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Successful partnerships drive development in Angola

LUANDA-GENEVA 23 June 2003 – Just 15 months after a cease-fire ended three decades of devastating civil war, Angola has taken two significant steps on its long road to recovery. Campaigns in health and education, backed by UNICEF and supported by all levels of Government, are proving vital in restarting the development of social services in Angola.

Final figures for the National Measles Campaign, which ended on May 31, record that 7.1million Angolan children were vaccinated (92% of the population aged 9months-15years). Meanwhile, the Ministry of Education has just announced $40million for 29,000 new teachers. This equates to one million more school places for children in the 2004 school year, and will be a 90 per cent increase in the number of grade 1 to 4 children in Angolan schools.

‘Development in services to fight child mortality are critical if Angolans are to recover from the ruinous results of war,’ said UNICEF Representative Mario Ferrari. ‘These campaigns are only first steps but they are fundamental in kick-starting the system, shaping policy and energising the administrative machine. UNICEF’s partnership with the Government, in promoting and supporting the implementation of public policies while advocating for higher commitment for the social sectors, is getting stronger by the day and as a result the children of Angola are benefiting.’

‘Nonetheless,’ continued Ferrari, ‘this remains a decisive time in Angola with much to do. Social services were basically wiped out here, hundreds of thousands of Angolans are returning home, and many challenges remain in achieving universal education and routine immunization.’ It is estimated that 5000 schools and 60 per cent of all hospitals were destroyed during Angola’s civil war, 45 per cent of Angola’s children suffer from chronic malnutrition, only 27 percent of one-year-old children are fully immunized against preventable diseases, and 45 percent of Angolan children do not go to school.

As such 2003 is a critical year for this sub-Saharan nation. UN agencies and development bodies such as the World Bank agree that investment in Angola now, coupled with effective partnerships, will yield rewards for Angolans.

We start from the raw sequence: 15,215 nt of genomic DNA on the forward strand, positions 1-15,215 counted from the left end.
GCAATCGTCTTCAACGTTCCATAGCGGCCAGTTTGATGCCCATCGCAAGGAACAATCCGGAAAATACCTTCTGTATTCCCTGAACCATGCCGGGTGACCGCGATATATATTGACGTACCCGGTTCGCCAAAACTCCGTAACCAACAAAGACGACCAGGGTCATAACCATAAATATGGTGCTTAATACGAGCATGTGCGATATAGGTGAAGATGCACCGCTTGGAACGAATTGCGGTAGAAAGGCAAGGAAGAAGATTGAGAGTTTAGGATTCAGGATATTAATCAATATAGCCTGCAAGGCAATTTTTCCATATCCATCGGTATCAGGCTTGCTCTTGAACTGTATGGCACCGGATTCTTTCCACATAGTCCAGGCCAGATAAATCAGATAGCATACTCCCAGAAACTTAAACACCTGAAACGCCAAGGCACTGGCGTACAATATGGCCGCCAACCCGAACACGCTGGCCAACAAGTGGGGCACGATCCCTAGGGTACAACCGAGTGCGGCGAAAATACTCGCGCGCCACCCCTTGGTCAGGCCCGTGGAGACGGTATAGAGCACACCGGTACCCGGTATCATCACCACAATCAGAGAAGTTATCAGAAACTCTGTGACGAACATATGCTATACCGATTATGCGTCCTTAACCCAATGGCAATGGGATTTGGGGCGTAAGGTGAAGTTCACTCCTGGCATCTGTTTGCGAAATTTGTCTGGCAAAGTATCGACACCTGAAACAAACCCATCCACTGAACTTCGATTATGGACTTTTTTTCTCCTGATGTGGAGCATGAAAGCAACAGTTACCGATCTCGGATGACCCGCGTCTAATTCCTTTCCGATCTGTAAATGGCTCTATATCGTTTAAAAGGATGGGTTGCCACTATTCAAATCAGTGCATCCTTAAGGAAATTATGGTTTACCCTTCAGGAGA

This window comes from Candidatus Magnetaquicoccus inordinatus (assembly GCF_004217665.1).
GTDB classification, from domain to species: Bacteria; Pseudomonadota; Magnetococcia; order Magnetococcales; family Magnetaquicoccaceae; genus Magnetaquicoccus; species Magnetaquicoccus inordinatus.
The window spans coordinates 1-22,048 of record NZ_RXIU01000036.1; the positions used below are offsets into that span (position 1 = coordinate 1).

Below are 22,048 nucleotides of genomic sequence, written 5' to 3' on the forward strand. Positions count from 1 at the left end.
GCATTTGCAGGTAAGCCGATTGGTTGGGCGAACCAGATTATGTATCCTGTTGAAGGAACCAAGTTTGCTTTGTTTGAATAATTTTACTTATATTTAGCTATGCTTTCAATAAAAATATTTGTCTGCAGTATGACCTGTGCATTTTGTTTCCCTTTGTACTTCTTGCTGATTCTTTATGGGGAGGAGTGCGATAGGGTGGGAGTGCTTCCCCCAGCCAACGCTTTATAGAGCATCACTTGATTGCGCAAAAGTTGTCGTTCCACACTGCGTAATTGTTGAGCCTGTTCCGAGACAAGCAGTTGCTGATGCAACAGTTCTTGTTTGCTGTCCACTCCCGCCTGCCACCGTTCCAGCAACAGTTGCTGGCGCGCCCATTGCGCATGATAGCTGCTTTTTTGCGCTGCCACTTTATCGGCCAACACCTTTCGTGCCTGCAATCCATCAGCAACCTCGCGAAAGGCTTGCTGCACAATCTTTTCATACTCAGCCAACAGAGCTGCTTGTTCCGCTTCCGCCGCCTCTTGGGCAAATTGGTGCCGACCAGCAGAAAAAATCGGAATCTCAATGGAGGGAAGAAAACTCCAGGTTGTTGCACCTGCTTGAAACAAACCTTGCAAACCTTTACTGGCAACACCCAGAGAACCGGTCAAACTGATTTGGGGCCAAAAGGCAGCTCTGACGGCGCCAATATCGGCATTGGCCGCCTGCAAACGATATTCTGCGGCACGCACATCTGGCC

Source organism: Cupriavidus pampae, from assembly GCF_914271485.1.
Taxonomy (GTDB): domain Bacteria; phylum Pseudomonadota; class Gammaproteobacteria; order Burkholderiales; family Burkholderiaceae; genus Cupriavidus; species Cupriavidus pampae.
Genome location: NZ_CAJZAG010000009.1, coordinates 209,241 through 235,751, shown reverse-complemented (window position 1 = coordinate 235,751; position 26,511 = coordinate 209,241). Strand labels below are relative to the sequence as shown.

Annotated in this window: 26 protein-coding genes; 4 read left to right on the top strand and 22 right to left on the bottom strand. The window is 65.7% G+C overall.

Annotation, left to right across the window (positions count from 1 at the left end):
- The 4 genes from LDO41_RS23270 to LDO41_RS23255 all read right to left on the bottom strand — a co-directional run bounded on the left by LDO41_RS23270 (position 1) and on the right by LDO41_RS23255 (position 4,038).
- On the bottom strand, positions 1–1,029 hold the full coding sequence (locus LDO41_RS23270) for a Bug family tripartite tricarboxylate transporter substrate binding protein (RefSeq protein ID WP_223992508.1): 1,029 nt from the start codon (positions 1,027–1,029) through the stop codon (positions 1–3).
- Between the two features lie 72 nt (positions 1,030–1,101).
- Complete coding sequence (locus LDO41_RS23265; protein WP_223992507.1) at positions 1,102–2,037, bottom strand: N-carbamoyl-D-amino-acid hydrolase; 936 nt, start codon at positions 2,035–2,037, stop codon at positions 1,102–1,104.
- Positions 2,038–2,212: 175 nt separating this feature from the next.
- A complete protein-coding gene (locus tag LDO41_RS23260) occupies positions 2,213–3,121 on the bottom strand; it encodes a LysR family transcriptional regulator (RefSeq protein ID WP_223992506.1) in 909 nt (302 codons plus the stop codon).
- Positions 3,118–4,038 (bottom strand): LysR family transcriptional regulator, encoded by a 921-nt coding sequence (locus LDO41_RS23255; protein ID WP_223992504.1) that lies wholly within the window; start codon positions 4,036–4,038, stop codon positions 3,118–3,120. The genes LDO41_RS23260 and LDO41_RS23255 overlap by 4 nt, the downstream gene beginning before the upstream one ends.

The most recent partnership – between Angola’s Ministry of Health, WHO and UNICEF – culminated in the National Measles Campaign, Angola’s most successful-ever health drive. Measles is a highly contagious disease that kills more young Angolans than any other preventable ailment. Post campaign, UNICEF estimates that 70,000 child lives and $16.8million in medical costs will now be saved. The campaign was made possible due to the mobilization of 35,000 people, together with support from NGOs and the church. The major contributor was CIDA, providing almost $4million. Other important partners were the EU, USAID, Norway and the German and Dutch National Committees.

Meanwhile, ‘Back to School’, the country’s biggest-ever education campaign, underlines the fact that education is being unswervingly endorsed as the engine to drive Angola’s long-term recovery. A UNICEF and Ministry of Education collaboration, ‘Back to School’ initially benefited 500,000 Angolan children. Its success has resulted in the Government of Angola announcing funds for a further 29,000 teachers across the country. ‘These new teachers represent real progress toward our goal of universal education in Angola,’ said Ferrari. ‘What happens to children determines not only their future, but that of the entire Angolan society. One of the key benefits from Back to School is that it helps reintroduce normalcy into Angola. Schools stabilize entire communities, enabling children to feel calm and confident and providing people with familiarity. As such schools are an essential part of Angola’s healing process.

‘These achievements are the true peace dividend for Angolans,’ continued Ferrari. ‘It is important for the donor community to realise that their generosity has reaped real results in Angola and with continued attention will continue to do so.’

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For further information, please contact:

Patricia Cervantes, Head of Information UNICEF Angola, (244) 91-501 943

James Elder, Communications Officer UNICEF Angola (244) 91 - 219 524

Jose Lois Mendonca Information Officer UNICEF Angola (244) 91- 233 468


 

 

 

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